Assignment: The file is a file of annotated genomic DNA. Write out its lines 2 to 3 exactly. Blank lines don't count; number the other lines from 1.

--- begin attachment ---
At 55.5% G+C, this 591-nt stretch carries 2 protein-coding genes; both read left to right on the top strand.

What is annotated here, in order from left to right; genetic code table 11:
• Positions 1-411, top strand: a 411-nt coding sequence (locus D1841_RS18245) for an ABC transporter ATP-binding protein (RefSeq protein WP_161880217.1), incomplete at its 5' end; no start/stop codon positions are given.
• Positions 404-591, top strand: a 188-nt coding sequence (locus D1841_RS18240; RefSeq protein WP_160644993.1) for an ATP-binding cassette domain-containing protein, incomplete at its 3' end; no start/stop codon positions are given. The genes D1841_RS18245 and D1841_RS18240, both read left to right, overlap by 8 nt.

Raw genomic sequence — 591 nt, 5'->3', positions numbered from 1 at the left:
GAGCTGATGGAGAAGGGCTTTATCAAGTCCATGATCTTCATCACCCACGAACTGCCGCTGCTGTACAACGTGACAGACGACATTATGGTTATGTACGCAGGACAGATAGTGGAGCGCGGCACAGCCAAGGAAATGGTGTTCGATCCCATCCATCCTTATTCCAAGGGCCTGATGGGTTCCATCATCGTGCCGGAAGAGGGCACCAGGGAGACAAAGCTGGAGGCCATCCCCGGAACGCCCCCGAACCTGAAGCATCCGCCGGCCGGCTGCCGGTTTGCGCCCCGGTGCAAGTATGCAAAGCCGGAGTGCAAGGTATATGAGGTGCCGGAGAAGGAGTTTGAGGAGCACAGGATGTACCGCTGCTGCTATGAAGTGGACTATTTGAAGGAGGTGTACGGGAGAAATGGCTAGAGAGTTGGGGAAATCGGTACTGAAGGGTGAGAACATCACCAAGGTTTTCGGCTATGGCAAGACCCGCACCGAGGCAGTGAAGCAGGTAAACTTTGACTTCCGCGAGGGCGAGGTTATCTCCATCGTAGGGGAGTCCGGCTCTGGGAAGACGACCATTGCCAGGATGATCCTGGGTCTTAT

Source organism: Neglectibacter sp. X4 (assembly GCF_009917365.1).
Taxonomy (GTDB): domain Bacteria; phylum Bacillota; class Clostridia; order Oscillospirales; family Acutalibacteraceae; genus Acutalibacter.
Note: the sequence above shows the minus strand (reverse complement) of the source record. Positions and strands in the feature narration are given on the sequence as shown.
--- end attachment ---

What is annotated here, in order from left to right; genetic code table 11:
• Positions 1-411, top strand: a 411-nt coding sequence (locus D1841_RS18245) for an ABC transporter ATP-binding protein (RefSeq protein WP_161880217.1), incomplete at its 5' end; no start/stop codon positions are given.